A passion for fish farming

Aquaculture is a demanding career that requires perseverance and an abiding interest in fish. Unless you have the ‘fish bug’, rather consider running a fish-and-chip shop.

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In the maelstrom of professional aquaculture, one sometimes gets bogged down with technicalities: filter size, fish species, growth rates, system design, feed conversion ratios, economic viability… and one runs the risk of losing something along the way. This ‘something’ is a passion for fish.

Consider any previous serious occupation of yours, and ask yourself honestly: why was I in that line of work? The chances are that you were drawn to it out of a keen interest or at least a strong curiosity. You are highly unlikely to have been forced into it.
Certainly, I know of no one who was ever forced, or obliged, to become an aquaculturalist.

Ro Lowe-McConnell’s wonderful tilapia book (MPM Publishing, Ascot), describes her adventures with the numerous tilapia species and their environments in the African Great Lakes.

Where’s the real interest?
One of the first questions I pose to my trainees is, “Why do you want to become a fish farmer?” The answers include a desire to make money, having access to suitable water, diversification of farming practices, and providing food for people. What is surprising, though, is that few trainees say they have a passion for fish. I receive numerous aquaculture enquiries from people who, alarmingly, admit to having never kept a fish alive in their lives and know absolutely nothing about them. Yet now they want to investigate the economic potential of aquaculture.

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A shared passion
Successful people often surround themselves with ‘kindred spirits’. Get a group of fishy people into a room together, and they will talk passionately in loud voices for hours. Without wanting to sound sexist, I’ve found that most fish fanatics are male.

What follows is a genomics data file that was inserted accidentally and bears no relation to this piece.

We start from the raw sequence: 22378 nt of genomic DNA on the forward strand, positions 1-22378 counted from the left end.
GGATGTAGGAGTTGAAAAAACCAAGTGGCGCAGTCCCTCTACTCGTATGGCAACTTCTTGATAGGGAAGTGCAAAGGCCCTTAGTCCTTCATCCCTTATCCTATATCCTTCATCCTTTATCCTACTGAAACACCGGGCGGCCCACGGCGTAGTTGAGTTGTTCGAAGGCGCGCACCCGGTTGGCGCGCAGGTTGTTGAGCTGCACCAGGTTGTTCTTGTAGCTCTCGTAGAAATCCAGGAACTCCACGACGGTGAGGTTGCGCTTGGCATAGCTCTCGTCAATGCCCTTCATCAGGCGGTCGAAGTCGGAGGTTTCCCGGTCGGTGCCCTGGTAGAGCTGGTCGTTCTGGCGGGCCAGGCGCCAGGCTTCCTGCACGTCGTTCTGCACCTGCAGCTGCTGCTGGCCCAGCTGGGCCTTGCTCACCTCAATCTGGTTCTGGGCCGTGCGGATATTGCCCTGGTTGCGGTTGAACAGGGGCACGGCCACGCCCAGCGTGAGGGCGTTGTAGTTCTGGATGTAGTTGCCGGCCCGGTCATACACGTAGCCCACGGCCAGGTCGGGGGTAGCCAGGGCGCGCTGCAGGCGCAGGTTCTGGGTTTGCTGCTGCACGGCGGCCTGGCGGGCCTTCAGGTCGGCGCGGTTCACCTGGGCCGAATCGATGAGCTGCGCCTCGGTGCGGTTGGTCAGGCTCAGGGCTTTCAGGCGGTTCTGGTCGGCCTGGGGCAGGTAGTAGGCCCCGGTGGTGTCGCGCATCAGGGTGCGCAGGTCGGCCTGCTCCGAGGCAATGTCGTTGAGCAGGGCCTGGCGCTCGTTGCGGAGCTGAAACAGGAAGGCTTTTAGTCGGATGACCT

Whenever I have a group of teenagers visit the fish farm, it is usually the muscle-bound rugby forward who waxes enthusiastic about some tiny, electric blue cichlid, lurking in a corner of the hatchery, while the girls chat over their cellphones outside.
Maybe it is something to do with the technical aspects of fish life-support systems which attracts males, who then end up investigating aquaculture as a career.

A passion for fish usually starts at an early age. The bug bit me when I was just three and living on a boat on the Mediterranean island of Corsica. I spent countless hours peering overboard at thousands of colourful fish in the crystal clear water.

Mike Bruton’s memoirs When I was a fish and Peter Jackson’s autobiography, The English Basket are both inspirational reading for any fish fanatic. (Courtesy Nicolas James)

In later years, holidays at Lake Kariba fired a lifelong love for our African freshwater fish fauna, eventually leading to academic studies, research at the JLB Smith Institute of Ichthyology (now SAIAB), and finally into aquaculture, which now takes me throughout tropical Africa.

There are many of us who have the ‘fish bug’, and their books are well worth reading. Mike Bruton’s recently released When I was a fish (Jacana Media) tells of the author’s fascinating experiences among diverse fish, from stunted tilapia to coelacanths – and includes some thought-provoking philosophy. For enthusiasts, this is a must-read.

The late Peter Jackson’s self-published book The English Basket and Ro Lowe-McConnell’s The Tilapia Trail (MPM Publishing) both describe an ichthyologist’s adventures with fish in colonial Africa, from Lake Turkana southwards. None of these authors is, or was, an aquaculturalist, but all had a passion for fish.